Anabolicâ€“androgenic steroids (AAS) are man-made drugs that are similar to the male hormone testosterone. Most steroids are injected. Some steroids may be taken by mouth.
Healthcare providers sometimes prescribe steroids to:
Treat men who cannot make enough testosterone naturally
Increase weight gain in people with certain problems or disorders (such as AIDS)
Some athletes use AAS to build muscle and improve performance. However, AAS can have many serious side effects.
How do they work?
Anabolic steroids increase the body’s ability to make proteins and build them into muscle tissue. Combined with a high protein diet, AAS will increase muscle mass and body weight.
What else do I need to know about this medicine?
Steroids are only legal in the US if you have a healthcare providerâ€™s prescription. Steroids that are purchased without a provider’s prescription may not be safe.
AAS are not legal in organized sports. Many professional sports ban steroids and regularly test athletes for them. Athletes who test positive for steroids will be suspended or disqualified.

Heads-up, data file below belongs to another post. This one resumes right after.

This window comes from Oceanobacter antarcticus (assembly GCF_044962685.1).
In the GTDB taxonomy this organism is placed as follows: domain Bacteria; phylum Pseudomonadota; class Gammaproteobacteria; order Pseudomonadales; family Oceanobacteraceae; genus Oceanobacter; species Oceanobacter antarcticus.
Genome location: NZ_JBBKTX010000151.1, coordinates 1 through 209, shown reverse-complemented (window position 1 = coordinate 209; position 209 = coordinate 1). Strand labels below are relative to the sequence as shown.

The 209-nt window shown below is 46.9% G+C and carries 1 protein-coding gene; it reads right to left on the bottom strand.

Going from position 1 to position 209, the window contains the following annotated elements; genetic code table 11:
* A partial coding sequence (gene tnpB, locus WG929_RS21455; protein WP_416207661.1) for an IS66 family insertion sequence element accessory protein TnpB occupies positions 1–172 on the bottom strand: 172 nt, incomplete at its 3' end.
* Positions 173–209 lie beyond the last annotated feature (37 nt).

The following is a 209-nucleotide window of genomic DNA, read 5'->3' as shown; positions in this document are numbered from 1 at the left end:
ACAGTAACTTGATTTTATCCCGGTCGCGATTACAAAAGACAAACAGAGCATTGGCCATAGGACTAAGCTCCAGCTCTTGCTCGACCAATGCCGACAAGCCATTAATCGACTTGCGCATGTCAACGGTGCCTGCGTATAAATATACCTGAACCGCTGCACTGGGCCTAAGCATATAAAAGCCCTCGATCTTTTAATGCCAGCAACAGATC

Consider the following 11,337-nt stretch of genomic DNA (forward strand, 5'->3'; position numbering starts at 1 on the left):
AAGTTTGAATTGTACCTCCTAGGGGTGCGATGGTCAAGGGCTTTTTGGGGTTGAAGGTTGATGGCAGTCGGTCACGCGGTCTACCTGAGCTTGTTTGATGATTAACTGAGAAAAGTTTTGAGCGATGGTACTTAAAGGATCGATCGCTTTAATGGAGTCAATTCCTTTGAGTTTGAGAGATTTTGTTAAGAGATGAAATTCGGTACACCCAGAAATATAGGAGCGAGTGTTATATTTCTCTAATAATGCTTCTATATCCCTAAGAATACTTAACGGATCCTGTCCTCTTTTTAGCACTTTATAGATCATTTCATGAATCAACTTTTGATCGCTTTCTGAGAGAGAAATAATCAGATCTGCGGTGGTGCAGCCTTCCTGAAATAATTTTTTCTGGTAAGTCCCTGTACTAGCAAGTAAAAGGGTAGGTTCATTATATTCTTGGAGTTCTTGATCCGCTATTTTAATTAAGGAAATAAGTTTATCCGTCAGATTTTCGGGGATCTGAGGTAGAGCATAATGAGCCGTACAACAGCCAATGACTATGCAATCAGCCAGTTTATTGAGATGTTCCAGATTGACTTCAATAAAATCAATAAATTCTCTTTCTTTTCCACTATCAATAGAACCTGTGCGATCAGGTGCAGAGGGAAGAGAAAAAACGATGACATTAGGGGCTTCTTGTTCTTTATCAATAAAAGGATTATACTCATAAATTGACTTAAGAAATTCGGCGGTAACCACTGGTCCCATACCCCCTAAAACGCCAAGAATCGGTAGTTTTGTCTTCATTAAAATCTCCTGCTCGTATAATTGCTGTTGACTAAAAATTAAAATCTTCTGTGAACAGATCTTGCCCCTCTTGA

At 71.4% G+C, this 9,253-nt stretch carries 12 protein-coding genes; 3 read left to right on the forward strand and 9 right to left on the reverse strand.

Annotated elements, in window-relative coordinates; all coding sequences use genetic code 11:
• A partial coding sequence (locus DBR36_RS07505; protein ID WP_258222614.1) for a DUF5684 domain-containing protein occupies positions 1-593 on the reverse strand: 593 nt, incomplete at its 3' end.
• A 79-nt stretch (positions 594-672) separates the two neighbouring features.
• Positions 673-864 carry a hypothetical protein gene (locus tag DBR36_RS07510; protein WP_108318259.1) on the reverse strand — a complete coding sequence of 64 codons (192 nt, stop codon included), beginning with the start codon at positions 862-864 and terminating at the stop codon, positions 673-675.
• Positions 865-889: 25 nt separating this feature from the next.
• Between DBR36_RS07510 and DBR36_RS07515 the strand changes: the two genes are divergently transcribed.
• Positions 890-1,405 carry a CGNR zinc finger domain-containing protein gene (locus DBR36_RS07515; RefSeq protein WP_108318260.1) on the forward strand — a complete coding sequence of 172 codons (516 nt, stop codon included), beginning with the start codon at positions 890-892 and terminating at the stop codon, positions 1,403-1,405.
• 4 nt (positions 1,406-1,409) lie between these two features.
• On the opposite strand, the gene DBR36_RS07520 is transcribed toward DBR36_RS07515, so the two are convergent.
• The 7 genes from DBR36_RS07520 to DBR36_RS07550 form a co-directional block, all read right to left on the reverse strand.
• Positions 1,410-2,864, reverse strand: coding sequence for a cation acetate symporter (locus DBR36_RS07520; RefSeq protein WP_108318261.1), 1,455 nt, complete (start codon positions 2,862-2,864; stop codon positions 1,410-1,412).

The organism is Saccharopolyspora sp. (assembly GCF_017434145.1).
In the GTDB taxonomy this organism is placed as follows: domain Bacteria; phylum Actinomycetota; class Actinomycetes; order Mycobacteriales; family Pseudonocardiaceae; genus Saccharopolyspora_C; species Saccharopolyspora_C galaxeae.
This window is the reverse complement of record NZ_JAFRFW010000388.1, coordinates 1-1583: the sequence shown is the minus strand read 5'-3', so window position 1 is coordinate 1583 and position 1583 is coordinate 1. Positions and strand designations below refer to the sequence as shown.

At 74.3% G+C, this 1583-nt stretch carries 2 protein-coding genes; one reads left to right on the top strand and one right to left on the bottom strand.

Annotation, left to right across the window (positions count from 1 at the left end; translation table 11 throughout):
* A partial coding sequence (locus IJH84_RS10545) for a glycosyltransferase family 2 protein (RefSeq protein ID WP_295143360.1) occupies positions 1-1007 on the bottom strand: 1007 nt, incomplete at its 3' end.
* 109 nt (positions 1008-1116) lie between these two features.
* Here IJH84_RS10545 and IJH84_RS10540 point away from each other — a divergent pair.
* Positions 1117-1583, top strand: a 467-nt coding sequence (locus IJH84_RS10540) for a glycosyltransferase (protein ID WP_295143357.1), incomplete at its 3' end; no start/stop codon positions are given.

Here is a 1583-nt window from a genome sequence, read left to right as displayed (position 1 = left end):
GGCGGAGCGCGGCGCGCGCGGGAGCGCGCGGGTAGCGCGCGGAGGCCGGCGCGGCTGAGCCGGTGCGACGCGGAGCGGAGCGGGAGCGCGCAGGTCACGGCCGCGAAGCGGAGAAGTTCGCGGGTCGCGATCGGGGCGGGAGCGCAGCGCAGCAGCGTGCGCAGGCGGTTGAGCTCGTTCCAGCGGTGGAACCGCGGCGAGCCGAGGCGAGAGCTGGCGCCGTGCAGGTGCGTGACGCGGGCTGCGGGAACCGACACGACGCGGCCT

Follow the directions that come with your medicine, including information about food or alcohol. Make sure you know how and when to take your medicine. Do not take more or less than you are supposed to take.
Try to get all of your prescriptions filled at the same place. Your pharmacist can help make sure that all of your medicines are safe to take together.
Keep a list of your medicines with you. List all of the prescription medicines, nonprescription medicines, supplements, natural remedies, and vitamins that you take. Tell all healthcare providers who treat you about all of the products you are taking.
Many medicines have side effects. A side effect is a symptom or problem that is caused by the medicine. Ask your healthcare provider or pharmacist what side effects the medicine may cause and what you should do if you have side effects.
If you have any questions, ask your healthcare provider or pharmacist for more information. Be sure to keep all appointments for provider visits or tests.
Developed by RelayHealth.
Adult Advisor 2015.1 published by RelayHealth. Last modified: 2011-08-08 Last reviewed: 2013-07-16
This content is reviewed periodically and is subject to change as new health information becomes available. The information is intended to inform and educate and is not a replacement for medical evaluation, advice, diagnosis or treatment by a healthcare professional.
Anabolic Steroids: References
DeLee and Drez’s Orthopaedic Sports Medicine, 3rd Edition. Jesse C. DeLee, MD, David Drez, Jr., MD and Mark D. Miller, MD. Elsevier. 2009